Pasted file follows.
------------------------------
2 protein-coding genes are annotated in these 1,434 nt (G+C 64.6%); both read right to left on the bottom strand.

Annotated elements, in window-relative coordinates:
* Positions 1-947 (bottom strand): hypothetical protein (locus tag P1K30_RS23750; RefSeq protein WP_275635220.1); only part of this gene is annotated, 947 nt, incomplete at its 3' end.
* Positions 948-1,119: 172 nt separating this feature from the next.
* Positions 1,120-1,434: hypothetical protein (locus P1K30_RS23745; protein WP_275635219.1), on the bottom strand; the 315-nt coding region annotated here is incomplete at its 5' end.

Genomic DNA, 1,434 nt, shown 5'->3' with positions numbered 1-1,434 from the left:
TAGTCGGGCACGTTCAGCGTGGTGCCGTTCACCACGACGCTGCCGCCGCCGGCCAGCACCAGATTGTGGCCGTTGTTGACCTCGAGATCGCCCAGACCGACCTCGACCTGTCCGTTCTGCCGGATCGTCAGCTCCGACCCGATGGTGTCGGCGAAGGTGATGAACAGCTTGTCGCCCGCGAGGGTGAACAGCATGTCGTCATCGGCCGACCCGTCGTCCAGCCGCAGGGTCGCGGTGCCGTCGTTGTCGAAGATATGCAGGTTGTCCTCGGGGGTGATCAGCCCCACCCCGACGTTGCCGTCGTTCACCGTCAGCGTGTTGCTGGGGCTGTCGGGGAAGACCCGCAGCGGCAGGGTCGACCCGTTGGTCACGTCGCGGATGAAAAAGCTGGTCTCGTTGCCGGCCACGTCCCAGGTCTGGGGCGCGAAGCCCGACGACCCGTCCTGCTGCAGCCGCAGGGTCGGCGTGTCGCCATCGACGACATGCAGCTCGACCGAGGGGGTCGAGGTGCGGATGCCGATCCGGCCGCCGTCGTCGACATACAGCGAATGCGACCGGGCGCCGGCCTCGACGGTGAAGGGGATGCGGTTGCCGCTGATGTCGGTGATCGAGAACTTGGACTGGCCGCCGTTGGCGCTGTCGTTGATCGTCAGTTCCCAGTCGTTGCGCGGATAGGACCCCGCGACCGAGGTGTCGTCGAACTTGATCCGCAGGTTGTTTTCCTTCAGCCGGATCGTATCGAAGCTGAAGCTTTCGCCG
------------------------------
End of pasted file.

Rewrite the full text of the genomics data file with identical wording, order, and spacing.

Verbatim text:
2 protein-coding genes are annotated in these 1,434 nt (G+C 64.6%); both read right to left on the bottom strand.

Annotated elements, in window-relative coordinates:
* Positions 1-947 (bottom strand): hypothetical protein (locus tag P1K30_RS23750; RefSeq protein WP_275635220.1); only part of this gene is annotated, 947 nt, incomplete at its 3' end.
* Positions 948-1,119: 172 nt separating this feature from the next.
* Positions 1,120-1,434: hypothetical protein (locus P1K30_RS23745; protein WP_275635219.1), on the bottom strand; the 315-nt coding region annotated here is incomplete at its 5' end.

Genomic DNA, 1,434 nt, shown 5'->3' with positions numbered 1-1,434 from the left:
TAGTCGGGCACGTTCAGCGTGGTGCCGTTCACCACGACGCTGCCGCCGCCGGCCAGCACCAGATTGTGGCCGTTGTTGACCTCGAGATCGCCCAGACCGACCTCGACCTGTCCGTTCTGCCGGATCGTCAGCTCCGACCCGATGGTGTCGGCGAAGGTGATGAACAGCTTGTCGCCCGCGAGGGTGAACAGCATGTCGTCATCGGCCGACCCGTCGTCCAGCCGCAGGGTCGCGGTGCCGTCGTTGTCGAAGATATGCAGGTTGTCCTCGGGGGTGATCAGCCCCACCCCGACGTTGCCGTCGTTCACCGTCAGCGTGTTGCTGGGGCTGTCGGGGAAGACCCGCAGCGGCAGGGTCGACCCGTTGGTCACGTCGCGGATGAAAAAGCTGGTCTCGTTGCCGGCCACGTCCCAGGTCTGGGGCGCGAAGCCCGACGACCCGTCCTGCTGCAGCCGCAGGGTCGGCGTGTCGCCATCGACGACATGCAGCTCGACCGAGGGGGTCGAGGTGCGGATGCCGATCCGGCCGCCGTCGTCGACATACAGCGAATGCGACCGGGCGCCGGCCTCGACGGTGAAGGGGATGCGGTTGCCGCTGATGTCGGTGATCGAGAACTTGGACTGGCCGCCGTTGGCGCTGTCGTTGATCGTCAGTTCCCAGTCGTTGCGCGGATAGGACCCCGCGACCGAGGTGTCGTCGAACTTGATCCGCAGGTTGTTTTCCTTCAGCCGGATCGTATCGAAGCTGAAGCTTTCGCCG